According to the Taste Porto website, if you were to represent Portuguese food with just one dish, then that dish would have to be cozido a portuguesa. It’s a type of Portuguese boiled meal made with a wide variety of meats, smoked sausages, vegetables, and spices.


To help organize this guide, I’ve arranged the Portuguese dishes by category. Click on a link to jump to any section.

  1. Soups / Sides
  2. Sandwiches
  3. Seafood
  4. Meats
  5. Desserts / Drinks
  6. Portuguese Food Tours
  7. Portuguese Cooking Classes


1. Caldo Verde

Caldo verde is one of the most popular soups in Portuguese cuisine. It originated from the Minho province in northern Portugal but is now consumed throughout the country.

Caldo verde is traditionally made with potatoes, chorizo (or linguica), kale (or other leafy greens like collard greens), and olive oil and is often served with broa for dipping in the soup. Broa is a type of corn and rye bread traditionally made in Portugal.

Caldo verde is an important dish in Portuguese culture and commonly served at gatherings to celebrate events like birthdays and weddings.

“Caldo Verde” by Michael, used under CC BY 2.0 / Processed in Photoshop and Lightroom

2. Açorda

Açorda is a Portuguese soup/stew made with bread soaked in broth, coriander, garlic, olive oil, and a poached egg. It can be made with other ingredients as well like bacalhau or shrimp.

There are two basic types of açorda in Portugal – Lisbon açorda and Alentejo açorda. The former is made with papo seco bread while the latter is made with leftover sopas (local Alentejano bread). If I understand correctly, this classic Portuguese soup is originally from the Alentejo region but like caldo verde, it’s become one of the most popular soups in Portugal. It’s a hearty and filling soup that’s almost a meal in itself.

We had this tasty bowl of açorda a alentejana with glasses of vinho verde (Portuguese wine from Minho province) at the popular Casa da India restaurant in Lisbon.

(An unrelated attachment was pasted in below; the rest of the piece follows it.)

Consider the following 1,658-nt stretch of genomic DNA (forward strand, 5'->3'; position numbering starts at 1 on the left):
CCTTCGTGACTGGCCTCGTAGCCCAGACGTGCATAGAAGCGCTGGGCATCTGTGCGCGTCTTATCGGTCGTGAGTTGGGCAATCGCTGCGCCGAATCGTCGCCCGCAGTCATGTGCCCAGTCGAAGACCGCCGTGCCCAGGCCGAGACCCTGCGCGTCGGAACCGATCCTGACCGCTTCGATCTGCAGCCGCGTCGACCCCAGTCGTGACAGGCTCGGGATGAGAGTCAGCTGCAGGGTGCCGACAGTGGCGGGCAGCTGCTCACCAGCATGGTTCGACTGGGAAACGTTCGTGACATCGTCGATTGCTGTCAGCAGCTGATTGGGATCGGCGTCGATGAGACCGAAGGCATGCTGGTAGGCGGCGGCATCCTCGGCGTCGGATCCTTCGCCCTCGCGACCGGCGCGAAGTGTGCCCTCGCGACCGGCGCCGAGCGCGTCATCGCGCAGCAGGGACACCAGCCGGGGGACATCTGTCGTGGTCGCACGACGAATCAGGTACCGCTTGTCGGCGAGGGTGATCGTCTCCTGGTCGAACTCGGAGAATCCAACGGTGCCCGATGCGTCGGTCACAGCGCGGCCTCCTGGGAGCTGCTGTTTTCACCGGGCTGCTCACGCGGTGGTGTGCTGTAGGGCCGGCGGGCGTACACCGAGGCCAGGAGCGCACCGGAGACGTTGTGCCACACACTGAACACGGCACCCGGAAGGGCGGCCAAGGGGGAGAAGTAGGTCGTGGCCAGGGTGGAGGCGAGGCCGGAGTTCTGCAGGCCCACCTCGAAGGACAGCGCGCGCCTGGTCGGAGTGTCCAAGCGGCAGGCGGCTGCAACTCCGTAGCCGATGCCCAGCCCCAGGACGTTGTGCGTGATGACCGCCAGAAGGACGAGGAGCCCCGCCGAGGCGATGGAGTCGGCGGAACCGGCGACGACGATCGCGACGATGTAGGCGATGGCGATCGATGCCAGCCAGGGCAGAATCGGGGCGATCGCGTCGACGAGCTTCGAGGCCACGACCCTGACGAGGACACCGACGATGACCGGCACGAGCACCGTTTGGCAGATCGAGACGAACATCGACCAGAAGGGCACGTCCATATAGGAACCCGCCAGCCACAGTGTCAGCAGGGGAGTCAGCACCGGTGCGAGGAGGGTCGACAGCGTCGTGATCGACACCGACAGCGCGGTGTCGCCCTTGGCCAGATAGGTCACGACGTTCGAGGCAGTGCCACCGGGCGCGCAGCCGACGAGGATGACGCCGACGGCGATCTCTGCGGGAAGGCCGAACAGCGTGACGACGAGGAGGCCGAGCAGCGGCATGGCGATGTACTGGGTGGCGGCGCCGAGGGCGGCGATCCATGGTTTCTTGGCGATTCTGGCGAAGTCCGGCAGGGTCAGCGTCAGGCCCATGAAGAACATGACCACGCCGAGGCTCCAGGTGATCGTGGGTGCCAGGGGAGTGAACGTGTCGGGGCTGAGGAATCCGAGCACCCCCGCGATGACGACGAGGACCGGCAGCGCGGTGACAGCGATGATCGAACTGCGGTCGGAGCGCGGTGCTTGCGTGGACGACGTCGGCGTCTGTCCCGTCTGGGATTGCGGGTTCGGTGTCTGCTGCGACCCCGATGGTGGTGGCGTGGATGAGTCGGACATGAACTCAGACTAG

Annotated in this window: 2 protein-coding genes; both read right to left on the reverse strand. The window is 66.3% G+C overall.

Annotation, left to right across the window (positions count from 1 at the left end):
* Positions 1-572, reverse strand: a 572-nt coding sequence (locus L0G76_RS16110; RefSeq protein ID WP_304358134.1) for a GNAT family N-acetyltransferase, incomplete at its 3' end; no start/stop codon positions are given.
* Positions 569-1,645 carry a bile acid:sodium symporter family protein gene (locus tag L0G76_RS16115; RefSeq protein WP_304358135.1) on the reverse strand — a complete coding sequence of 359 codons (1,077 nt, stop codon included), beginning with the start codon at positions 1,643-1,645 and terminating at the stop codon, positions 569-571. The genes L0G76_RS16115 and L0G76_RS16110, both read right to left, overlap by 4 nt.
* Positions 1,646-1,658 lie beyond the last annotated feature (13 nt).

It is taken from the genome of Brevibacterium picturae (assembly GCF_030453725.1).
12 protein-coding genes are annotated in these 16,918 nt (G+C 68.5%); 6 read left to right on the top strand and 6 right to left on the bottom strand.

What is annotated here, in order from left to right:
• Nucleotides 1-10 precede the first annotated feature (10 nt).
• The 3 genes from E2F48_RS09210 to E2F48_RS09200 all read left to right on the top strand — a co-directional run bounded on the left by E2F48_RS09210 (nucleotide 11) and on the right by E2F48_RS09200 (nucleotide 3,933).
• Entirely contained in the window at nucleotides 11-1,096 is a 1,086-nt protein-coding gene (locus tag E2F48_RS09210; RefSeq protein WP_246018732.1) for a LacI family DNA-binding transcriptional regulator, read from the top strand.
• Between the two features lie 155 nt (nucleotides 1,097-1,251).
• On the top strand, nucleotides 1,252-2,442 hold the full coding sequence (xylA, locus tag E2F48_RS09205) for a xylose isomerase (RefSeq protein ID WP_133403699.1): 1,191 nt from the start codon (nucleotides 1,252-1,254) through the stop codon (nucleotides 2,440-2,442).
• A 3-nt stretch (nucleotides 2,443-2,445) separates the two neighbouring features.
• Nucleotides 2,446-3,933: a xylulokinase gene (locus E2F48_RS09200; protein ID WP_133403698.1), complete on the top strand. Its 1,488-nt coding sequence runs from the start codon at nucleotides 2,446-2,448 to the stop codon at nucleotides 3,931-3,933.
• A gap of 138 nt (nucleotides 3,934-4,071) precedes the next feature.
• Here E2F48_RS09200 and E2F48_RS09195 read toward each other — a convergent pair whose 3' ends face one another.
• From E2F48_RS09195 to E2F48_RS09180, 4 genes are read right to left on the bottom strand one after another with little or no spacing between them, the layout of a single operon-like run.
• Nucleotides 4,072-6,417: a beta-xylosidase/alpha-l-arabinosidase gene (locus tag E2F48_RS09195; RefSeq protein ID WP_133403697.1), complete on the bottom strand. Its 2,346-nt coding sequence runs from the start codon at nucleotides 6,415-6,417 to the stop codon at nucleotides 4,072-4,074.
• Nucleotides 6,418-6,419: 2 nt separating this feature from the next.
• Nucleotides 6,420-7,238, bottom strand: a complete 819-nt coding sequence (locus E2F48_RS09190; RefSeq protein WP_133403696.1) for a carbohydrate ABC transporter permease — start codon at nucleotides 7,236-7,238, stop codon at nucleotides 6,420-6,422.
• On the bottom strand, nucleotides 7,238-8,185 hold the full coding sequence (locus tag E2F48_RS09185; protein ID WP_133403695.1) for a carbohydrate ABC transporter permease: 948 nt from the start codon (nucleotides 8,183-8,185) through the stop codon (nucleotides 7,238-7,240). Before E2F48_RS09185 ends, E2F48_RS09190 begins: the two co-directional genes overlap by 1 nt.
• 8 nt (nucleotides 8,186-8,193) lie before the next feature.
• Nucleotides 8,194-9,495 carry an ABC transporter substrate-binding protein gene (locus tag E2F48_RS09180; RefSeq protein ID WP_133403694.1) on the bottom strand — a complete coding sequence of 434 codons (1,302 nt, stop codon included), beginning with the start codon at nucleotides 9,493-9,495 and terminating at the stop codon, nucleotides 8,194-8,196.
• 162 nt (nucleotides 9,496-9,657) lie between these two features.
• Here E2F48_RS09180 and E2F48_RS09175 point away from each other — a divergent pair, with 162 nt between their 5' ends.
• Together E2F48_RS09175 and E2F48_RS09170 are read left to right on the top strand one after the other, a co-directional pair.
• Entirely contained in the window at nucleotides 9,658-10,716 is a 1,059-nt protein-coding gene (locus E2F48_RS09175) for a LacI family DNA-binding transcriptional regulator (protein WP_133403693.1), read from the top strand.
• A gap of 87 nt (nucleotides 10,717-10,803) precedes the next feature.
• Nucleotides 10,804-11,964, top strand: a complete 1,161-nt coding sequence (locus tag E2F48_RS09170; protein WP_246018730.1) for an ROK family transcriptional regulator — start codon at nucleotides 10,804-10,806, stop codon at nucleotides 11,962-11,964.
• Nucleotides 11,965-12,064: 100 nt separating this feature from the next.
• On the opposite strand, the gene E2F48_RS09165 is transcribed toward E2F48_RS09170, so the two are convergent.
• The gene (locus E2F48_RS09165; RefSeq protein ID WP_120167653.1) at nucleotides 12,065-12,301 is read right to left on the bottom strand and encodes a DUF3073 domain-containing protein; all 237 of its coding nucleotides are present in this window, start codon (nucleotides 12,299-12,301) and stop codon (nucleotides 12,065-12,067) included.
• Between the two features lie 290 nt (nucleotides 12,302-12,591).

3. Torricado

Torricado refers to a Portuguese regional dish of charcoal-toasted bread from the Ribatejo province in central Portugal. Slices of bread are toasted over charcoal and soaked in olive oil before being brushed with garlic and salt.

Torricado can be served on its own, mainly as a side dish, but it can also be topped with any number of ingredients like bacalhau, sardines, and pork.

It started off as rural worker food, as an inexpensive and easy way for laborers to have lunch while working in the fields. Today, it’s usually served at family and social gatherings.

I had these fancier versions of Portuguese torricado at the lovely Taberna Folias de Baco restaurant in Porto.

4. Croquettes

Croquettes are a popular snack or side dish and one of the best things you can eat in Portugal. Portuguese croquettes can be filled with any number of ingredients but the most traditional version is the croquete de carne or Portuguese beef croquette.

Pictured below are the Portuguese croquettes I had at the popular Time Out Market in Lisbon. The croquette on the left is made with beef and pork while the one on the right is made with cuttlefish cooked in its own ink.

This is what the inside of a Portuguese croquete de carne looks like. The meat has a shredded consistency, like ragout. Another must-try Portuguese croquette is pastéis de bacalhau or salt cod fritters.


5. Francesinha

If you were to have just one dish in Porto, then it should definitely be the francesinha. It’s arguably the most important dish in Porto regional cuisine.

A francesinha is a sauce-covered Portuguese sandwich made with bread, linguica (Portuguese sausage), ham, and steak or roast beef. It’s covered with melted cheese and topped with a fried egg before being drenched in a thick beer and tomato sauce. If that doesn’t sound filling enough, it’s typically served with a generous helping of french fries.